Dutoit, Royal Philharmonic, show impressive fire and fair

January 24, 2012

Charles Dutoit led the Royal Philharmonic Orchestra Sunday afternoon at Symphony Center in Chicago.

The Royal Philharmonic Orchestra’s North American  tour stopped in Chicago Sunday afternoon, the venerable English ensemble drawing a respectable and quite appreciative audience at Symphony Center. With Charles Dutoit, music director since 2009, leading the proceedings, one expected a firm degree of discipline and control and largely got it.

Zoltan Kodaly’s Dances of Galanta made a worthy calling card for the London-based orchestra. The strings are highly impressive if unable to match the current refined corporate bloom of the Chicago Symphony, but the RPO offers muscular brass and first-class woodwinds. This was a taut, pungent reading, distinguished by Michael Whight’s febrile and evocative clarinet solos. The rhythmic intricacies and sharp contrasts in mood and tempi were dexterously handled by Dutoit and the musicians delivered the music with fleet bravura, the no-nonsense Swiss conductor keeping a tight rein on the proceedings.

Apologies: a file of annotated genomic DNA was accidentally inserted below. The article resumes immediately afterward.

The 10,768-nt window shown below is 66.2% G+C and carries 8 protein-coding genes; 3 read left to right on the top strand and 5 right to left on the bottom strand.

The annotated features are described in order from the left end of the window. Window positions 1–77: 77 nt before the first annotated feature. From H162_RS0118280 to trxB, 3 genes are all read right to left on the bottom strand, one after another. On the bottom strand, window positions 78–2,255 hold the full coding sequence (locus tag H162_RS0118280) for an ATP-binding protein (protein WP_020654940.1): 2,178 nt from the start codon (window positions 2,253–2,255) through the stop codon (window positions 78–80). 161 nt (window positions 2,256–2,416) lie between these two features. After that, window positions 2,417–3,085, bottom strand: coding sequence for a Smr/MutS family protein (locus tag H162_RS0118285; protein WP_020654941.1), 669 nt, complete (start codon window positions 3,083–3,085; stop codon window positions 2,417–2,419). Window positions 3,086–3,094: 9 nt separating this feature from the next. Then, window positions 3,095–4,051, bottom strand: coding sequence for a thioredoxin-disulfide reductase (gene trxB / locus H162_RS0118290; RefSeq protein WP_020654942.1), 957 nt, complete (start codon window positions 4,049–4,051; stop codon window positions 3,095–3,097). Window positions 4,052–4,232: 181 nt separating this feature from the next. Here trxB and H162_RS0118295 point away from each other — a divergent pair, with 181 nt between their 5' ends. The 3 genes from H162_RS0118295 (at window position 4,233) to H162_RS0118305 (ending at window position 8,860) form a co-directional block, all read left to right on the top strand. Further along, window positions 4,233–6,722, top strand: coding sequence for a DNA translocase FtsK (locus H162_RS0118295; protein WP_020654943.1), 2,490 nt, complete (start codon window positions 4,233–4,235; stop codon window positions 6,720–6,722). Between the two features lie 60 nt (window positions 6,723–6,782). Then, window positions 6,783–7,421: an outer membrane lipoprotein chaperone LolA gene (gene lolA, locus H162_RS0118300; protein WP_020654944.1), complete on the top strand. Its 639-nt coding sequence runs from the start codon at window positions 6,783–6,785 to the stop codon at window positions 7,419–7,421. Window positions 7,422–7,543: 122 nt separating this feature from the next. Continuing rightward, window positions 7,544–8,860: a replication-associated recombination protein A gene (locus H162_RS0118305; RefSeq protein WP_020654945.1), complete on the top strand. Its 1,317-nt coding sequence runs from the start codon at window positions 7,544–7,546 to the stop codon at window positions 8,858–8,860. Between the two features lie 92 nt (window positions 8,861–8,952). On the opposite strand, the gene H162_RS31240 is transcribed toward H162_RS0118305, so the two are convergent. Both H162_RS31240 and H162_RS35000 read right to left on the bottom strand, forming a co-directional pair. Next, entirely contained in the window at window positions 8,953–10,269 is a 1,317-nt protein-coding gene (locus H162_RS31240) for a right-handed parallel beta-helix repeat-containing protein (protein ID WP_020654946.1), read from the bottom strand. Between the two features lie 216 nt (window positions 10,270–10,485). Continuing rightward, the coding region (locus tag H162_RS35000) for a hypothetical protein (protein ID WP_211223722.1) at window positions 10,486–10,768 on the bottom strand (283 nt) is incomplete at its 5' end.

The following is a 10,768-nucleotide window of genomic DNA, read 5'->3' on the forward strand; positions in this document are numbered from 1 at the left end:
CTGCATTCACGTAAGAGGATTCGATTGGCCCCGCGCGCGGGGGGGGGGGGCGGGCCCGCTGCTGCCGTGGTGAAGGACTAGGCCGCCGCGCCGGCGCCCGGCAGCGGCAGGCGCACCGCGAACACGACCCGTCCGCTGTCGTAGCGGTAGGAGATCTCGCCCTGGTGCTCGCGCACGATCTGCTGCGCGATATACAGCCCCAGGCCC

Tchaikovsky’s Symphony No. 5 may not have been the most imaginative choice as the main work on the program but the strong and impassioned performance led by Dutoit succeeded in blowing the dust off of this thrice-familiar warhorse. The darkly atmospheric clarinets set the tone in the lugubrious introduction and Dutoit directed a thrustful, smartly paced account of the ensuing Allegro. Laurence Davies lofted a beautifully rounded horn solo in the Andante.

Following a rather brisk account of the Waltz, Dutoit led attacca into the final movement and whipped up considerable excitement and propulsion leading to a notably brassy and triumphant coda. While the Royal Philharmonic played well across sections, again it was the outstanding personality-plus contributions of the woodwinds that shone most prominently.

Jean-Yves Thibaudet

The just-passed Liszt bicentennial year was represented with the program’s centerpiece, the Hungarian composer’s Piano Concerto No. 2 with Jean-Yves Thibaudet as soloist.

While not quite as awe-inspiringly crass as its predecessor, the Second Concerto still is imbued with Liszt’s glitzy pyrotechnics, ham-fisted orchestration and banal themes. Thibaudet and Dutoit tamped down the unhealthy vulgarity as much as possible, and the French pianist’s blend of tonal elegance and steel-fingered bravura provided superb advocacy for this rather vacuous showpiece.

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